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To the moon and back: Subject of Long Island program at Stony Brook

The summer trip to end all summer trips — the first voyage to the moon and back — will be the subject of a special five-hour Long Island program later this month, featuring lectures, displays and a roundtable discussion with the moonshot-era engineers who helped make the round trip possible.

“I’ll be giving a lecture about all the things we’ve learned about the moon over the past five decades,” said Timothy Glotch, a professor in the department of geosciences at Stony Brook University and a leading international expert on Earth’s closest celestial neighbor.

The program, sponsored by Stony Brook University and the Montauk Observatory, will be held in the Avram Theater at Stony Brook’s Southampton campus from 1 p.m. to 6 p.m. on July 20. The event is open to the public and will be held 50 years to the day that humans first walked on the moon.

Apollo astronauts helped bring new insight to curious Earthlings who had yearned for countless millennia to learn more about the mysterious lunar landscape, said Glotch, who will open the program with his moon lecture.

“The moon doesn’t have atmosphere,” he explained, which means there is no protection like there is for Earth from the sun’s potent energy. The moon is bombarded without a protective shield.

“Earth’s atmosphere absorbs part of it,” Glotch said of solar energy that is emitted as both shortwave light and ultraviolet energy. Some bounces back to space when it hits the clouds, and the rest is absorbed by our atmosphere. The difference between Earth and the moon means the lunar surface can get quite hot.

“The temperature at the surface near the [moon’s] equator can reach 100 degrees Celsius, the temperature of boiling water,” which is about 212 degrees Fahrenheit, Glotch said. “So, if you are on the moon, you have to have an environmental containment suit because there is no atmosphere to transmute that heat.”

The moonshot dream began in 1961 with President John F. Kennedy’s challenge to land humans on the lunar surface before the end of the decade. It would be a momentous 238,900-mile journey — one way. NASA made the dream a reality by inventing a dizzying array of new technologies, which included communications systems and the actual vehicles to get a crew that far away from home.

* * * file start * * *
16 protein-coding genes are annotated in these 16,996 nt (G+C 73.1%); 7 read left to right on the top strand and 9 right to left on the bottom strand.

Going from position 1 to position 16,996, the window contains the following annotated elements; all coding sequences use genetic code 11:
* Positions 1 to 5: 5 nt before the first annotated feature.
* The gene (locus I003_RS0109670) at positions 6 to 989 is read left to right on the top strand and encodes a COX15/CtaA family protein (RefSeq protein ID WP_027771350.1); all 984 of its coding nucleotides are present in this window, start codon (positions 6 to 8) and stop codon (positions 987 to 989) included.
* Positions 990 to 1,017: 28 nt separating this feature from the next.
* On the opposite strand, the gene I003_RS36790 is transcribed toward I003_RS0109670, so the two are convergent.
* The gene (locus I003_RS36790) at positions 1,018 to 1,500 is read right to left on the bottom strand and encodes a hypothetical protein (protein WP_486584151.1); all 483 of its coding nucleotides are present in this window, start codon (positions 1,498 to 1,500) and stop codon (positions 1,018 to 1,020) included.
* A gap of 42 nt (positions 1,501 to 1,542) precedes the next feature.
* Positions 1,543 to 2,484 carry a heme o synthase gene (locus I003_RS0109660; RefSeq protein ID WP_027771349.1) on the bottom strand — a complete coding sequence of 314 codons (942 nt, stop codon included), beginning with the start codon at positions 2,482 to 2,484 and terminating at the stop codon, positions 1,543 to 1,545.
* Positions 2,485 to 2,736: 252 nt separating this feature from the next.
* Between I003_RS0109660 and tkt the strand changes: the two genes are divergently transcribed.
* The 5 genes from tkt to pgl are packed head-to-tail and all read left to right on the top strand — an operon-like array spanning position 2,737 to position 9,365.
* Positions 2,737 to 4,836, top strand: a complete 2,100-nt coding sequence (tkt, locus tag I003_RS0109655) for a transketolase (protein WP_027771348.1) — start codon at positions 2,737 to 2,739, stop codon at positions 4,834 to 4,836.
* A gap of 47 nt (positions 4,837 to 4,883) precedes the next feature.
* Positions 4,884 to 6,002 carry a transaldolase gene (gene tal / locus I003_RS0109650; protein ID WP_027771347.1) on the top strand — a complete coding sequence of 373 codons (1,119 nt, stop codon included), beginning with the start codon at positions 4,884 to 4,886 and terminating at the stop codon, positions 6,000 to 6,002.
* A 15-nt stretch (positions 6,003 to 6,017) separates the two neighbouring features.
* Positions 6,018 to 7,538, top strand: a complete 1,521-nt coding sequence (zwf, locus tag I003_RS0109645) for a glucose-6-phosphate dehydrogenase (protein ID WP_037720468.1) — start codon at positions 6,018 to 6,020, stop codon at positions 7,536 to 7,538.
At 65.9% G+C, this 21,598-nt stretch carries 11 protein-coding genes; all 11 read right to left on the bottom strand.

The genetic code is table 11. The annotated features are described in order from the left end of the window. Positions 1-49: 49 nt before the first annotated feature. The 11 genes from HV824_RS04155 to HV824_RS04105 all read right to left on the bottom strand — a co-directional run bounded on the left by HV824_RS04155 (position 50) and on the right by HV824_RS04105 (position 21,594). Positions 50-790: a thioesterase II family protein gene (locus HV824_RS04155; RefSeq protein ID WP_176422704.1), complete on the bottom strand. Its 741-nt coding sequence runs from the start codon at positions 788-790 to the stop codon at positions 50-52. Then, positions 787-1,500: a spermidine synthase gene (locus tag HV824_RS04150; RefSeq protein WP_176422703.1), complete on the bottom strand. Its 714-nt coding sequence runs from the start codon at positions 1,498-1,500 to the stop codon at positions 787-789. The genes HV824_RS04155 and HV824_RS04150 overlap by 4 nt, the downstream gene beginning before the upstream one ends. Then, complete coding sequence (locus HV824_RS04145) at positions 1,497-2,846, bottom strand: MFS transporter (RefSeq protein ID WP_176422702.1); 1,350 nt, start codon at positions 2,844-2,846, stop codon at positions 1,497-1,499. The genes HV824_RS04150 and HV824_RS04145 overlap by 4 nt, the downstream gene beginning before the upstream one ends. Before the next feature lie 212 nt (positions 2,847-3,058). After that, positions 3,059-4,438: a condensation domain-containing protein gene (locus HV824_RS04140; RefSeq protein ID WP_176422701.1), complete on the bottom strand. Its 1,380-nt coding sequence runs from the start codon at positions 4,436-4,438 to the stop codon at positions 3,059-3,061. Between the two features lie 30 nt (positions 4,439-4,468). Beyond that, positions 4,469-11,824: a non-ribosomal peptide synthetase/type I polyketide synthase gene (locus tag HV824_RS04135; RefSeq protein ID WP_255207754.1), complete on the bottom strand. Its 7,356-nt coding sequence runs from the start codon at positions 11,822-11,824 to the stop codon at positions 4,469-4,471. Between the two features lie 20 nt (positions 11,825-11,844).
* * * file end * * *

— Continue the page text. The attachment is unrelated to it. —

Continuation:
Apollo 11's Command Module, manufactured by North American Rockwell in California, was situated at the tip of a Saturn Five rocket and served as living quarters for the three crew members, as well as the vehicle that would cruise to the moon and back.

A lunar lander, manufactured on Long Island by Grumman Inc., was attached to the Command Module. The lander would detach and become the descent vehicle to touch down on the alien world.

Joshua Stoff,   curator at the Cradle of Aviation Museum in Garden City, said the onboard systems in the lunar and command modules, and the computer network at NASA’s mission control in Houston, also laid the groundwork for many of the developments in computer technology today.

“It was mid-1960s technology,” Stoff said of Apollo-era systems, “but it was amazing technology.”

During the roundtable discussion at the upcoming program, engineers will explain their roles in developing the lunar lander technology.

Glotch said the mission itself was so well-planned that on July 16, 1969, Neil Armstrong, Edwin "Buzz" Aldrin and Michael Collins were launched from Cape Kennedy and four days later — right on schedule — the crew arrived at the moon. Armstrong and Aldrin landed on the lunar surface. Collins piloted the Command Module that cruised along the tiny orb’s outskirts while his fellow astronauts got acquainted with the alien sphere.

Since the historic flight a half century ago, anti-Apollo conspiracy theories have emerged, suggesting the lunar landings were NASA hoaxes. On the other extreme are television commercials and stories circulating on the internet suggesting today’s smartphones are millions of times more powerful than the computer systems that got three men to the moon and back.

“I know that can be very confusing when you are talking about millions of times more powerful,” said Fan Ye, an associate professor of electrical and computer engineering at Stony Brook. “But the comparison is an oversimplification."

What actually is being compared, Ye said, is the speed at which data are transmitted, noting that today’s smartphones possess infinitely more computational speed than older-era communications systems because of improvements over time. 

But while today’s phones have the advantage of computational speed, communications technology used on the moon had the advantage of being able to function in extreme heat. Cellphones, by comparison, Ye said, were developed for daily use on Earth, and were not made to function under extreme temperatures.

Petar Djuric, chairman of electrical and computer engineering at Stony Brook, said Apollo-era astronauts not only were able to communicate via a wireless system with Earth-based Mission Control, they were able to communicate from the moon to the White House along with Mission Control in Houston in a three-way hookup over hundreds of thousands of miles.

There was a delay, Djuric underscored, in hearing responses to questions as transmissions traveled from two different geographic points on Earth through the Van Allen belts that surround the planet, then out to space and on to the moon.

“I am old enough to remember watching it live,” Djuric said in a recent interview, referring to events associated with the moon landing, and televised broadcasts of it. “I come from the former Yugoslavia and we were on vacation on the Adriatic coast. We had to wake up early in the morning,” to watch history being made in a first-of-its kind communications relay.

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